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Ideology, Psychology, and Law
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Ideology, Psychology, and Law

Jon Hanson and John Jost

Abstract

Formally, the law purports to be based solely in reasoned analysis, devoid of ideological bias or unconscious influences. Judges claim to act as umpires applying the rules, not making them. They frame their decisions as straightforward applications of an established set of legal doctrines, principles, and mandates to a given set of facts. As scholars who carefully study the law understand, that frame is a façade, and the impression that the legal system projects is an illusion. Oliver Wendell Holmes, Jr. made a similar claim more than a century ago when he wrote that “the felt necessities of t ... More

Keywords: psychology, ideology, law, bias, influences, policy outcomes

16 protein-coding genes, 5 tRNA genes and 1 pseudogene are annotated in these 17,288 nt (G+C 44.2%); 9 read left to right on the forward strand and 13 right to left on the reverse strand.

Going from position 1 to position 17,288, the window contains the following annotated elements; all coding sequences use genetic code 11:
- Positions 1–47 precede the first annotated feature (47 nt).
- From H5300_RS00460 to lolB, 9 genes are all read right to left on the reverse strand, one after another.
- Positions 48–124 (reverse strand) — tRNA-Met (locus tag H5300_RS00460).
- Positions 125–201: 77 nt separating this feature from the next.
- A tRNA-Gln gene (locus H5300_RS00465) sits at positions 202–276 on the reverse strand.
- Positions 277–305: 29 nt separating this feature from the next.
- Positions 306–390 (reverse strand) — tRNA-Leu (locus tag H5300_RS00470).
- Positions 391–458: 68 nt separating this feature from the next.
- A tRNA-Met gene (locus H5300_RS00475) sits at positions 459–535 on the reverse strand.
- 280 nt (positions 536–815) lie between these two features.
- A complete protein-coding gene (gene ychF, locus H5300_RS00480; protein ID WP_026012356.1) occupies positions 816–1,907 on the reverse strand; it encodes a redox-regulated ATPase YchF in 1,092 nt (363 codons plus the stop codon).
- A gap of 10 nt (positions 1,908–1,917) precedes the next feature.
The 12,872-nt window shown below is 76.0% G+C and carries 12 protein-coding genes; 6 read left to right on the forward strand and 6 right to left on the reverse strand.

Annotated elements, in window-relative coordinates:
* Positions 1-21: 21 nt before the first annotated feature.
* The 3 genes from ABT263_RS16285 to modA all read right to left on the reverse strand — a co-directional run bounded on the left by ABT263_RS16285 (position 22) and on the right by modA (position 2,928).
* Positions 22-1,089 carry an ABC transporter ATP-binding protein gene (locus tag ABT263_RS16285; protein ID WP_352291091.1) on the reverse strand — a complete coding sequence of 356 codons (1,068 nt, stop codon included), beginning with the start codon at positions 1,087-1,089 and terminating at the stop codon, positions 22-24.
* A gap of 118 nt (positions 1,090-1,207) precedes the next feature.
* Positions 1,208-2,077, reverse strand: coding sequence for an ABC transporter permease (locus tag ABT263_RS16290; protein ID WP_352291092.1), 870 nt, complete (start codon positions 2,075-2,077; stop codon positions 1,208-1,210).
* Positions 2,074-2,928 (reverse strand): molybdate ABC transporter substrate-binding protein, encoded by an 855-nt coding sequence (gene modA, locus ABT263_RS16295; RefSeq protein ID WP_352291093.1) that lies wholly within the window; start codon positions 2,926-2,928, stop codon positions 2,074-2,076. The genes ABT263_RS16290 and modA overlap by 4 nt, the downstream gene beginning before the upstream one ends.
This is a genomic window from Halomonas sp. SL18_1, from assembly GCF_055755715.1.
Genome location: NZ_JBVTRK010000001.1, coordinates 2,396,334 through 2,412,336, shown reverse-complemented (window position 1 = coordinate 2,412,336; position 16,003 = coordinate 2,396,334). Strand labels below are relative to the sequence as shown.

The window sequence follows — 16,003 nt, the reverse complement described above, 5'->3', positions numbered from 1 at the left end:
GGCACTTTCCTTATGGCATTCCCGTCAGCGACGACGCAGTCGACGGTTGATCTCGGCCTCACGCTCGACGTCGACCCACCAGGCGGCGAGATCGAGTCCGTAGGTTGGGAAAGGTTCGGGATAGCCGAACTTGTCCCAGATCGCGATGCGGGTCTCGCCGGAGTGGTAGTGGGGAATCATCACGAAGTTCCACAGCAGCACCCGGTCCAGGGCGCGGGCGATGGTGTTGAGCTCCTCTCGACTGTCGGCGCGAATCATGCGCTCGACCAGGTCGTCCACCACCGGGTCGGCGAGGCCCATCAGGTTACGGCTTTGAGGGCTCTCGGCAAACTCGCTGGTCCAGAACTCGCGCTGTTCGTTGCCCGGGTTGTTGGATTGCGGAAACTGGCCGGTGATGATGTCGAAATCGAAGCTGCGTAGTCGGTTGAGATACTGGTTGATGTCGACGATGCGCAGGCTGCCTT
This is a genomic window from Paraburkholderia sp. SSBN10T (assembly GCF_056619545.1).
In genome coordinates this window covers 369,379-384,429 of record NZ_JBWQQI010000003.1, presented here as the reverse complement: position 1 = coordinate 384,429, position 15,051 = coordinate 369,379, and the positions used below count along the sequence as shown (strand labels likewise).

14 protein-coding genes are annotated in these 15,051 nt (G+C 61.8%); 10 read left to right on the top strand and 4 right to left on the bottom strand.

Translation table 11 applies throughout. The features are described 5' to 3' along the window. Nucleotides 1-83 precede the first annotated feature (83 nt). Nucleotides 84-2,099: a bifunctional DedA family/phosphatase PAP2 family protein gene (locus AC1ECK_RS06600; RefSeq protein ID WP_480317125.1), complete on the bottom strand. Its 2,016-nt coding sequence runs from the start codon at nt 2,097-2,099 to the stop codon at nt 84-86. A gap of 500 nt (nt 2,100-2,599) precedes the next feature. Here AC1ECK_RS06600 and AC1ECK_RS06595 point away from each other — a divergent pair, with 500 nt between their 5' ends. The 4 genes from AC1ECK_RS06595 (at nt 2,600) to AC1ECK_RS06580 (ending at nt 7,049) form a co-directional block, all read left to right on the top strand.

Bibliographic Information

Print publication date: 2012 Print ISBN-13: 9780199737512
Published to Oxford Scholarship Online: May 2012 DOI:10.1093/acprof:oso/9780199737512.001.0001

Authors

Affiliations are at time of print publication.

Jon Hanson, editor

John Jost, contributor
New York University

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Contents

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I Introduction

II Correlates and Causes of Ideology

Chapter 4 Interpersonal Foundations of Ideological Thinking

Curtis D. Hardin, Rick M. Cheung, Michael W. Magee, Steven Noel, and Kasumi Yoshimura

Legal Comment

Anne L. Alstott

Legal Comment

Douglas A. Kysar

Chapter 7 Automatic Associations: Personal Attitudes or Cultural Knowledge?

Eric Luis Uhlmann, T. Andrew Poehlman, and Brian A. Nosek

Legal Comment

Jerry Kang

Chapter 8 The Policy IAT

Jon Hanson, and Mark Yeboah

III Protection and Preservation of Ideology

Chapter 10 Preference, Principle, and Political Casuistry

Eric D. Knowles, and Peter H. Ditto

Legal Comment

Martha Chamallas

Chapter 12 Bias Perception and the Spiral of Conflict

Kathleen A. Kennedy, and Emily Pronin

Legal Comment

Robert C. Bordone

IV Ideology in Legal Theory and Law

Chapter 15 The Mystique of Instrumentalism

Tom Tyler, and Lindsay Rankin

Legal Comment

James L. Cavallaro

Chapter 20 Ideology and the Study of Judicial Behavior

Lee Epstein, Andrew D. Martin, Kevin M. Quinn, and Jeffrey A. Segal

Chapter 21 Depoliticizing Administrative Law

Cass R. Sunstein, and Thomas J. Miles

End Matter